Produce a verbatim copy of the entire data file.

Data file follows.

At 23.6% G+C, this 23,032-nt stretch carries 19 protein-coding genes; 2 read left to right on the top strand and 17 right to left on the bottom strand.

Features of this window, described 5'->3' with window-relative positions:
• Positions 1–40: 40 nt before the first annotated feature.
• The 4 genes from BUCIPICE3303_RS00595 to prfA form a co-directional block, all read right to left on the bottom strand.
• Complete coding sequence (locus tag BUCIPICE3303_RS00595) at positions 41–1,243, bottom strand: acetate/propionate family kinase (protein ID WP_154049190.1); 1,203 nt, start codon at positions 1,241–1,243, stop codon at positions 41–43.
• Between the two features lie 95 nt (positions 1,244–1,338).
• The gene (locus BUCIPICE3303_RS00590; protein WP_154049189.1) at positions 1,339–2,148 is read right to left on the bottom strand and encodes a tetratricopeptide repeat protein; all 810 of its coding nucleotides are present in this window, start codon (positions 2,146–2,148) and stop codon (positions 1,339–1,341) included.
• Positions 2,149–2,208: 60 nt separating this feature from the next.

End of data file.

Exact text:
At 23.6% G+C, this 23,032-nt stretch carries 19 protein-coding genes; 2 read left to right on the top strand and 17 right to left on the bottom strand.

Features of this window, described 5'->3' with window-relative positions:
• Positions 1–40: 40 nt before the first annotated feature.
• The 4 genes from BUCIPICE3303_RS00595 to prfA form a co-directional block, all read right to left on the bottom strand.
• Complete coding sequence (locus tag BUCIPICE3303_RS00595) at positions 41–1,243, bottom strand: acetate/propionate family kinase (protein ID WP_154049190.1); 1,203 nt, start codon at positions 1,241–1,243, stop codon at positions 41–43.
• Between the two features lie 95 nt (positions 1,244–1,338).
• The gene (locus BUCIPICE3303_RS00590; protein WP_154049189.1) at positions 1,339–2,148 is read right to left on the bottom strand and encodes a tetratricopeptide repeat protein; all 810 of its coding nucleotides are present in this window, start codon (positions 2,146–2,148) and stop codon (positions 1,339–1,341) included.
• Positions 2,149–2,208: 60 nt separating this feature from the next.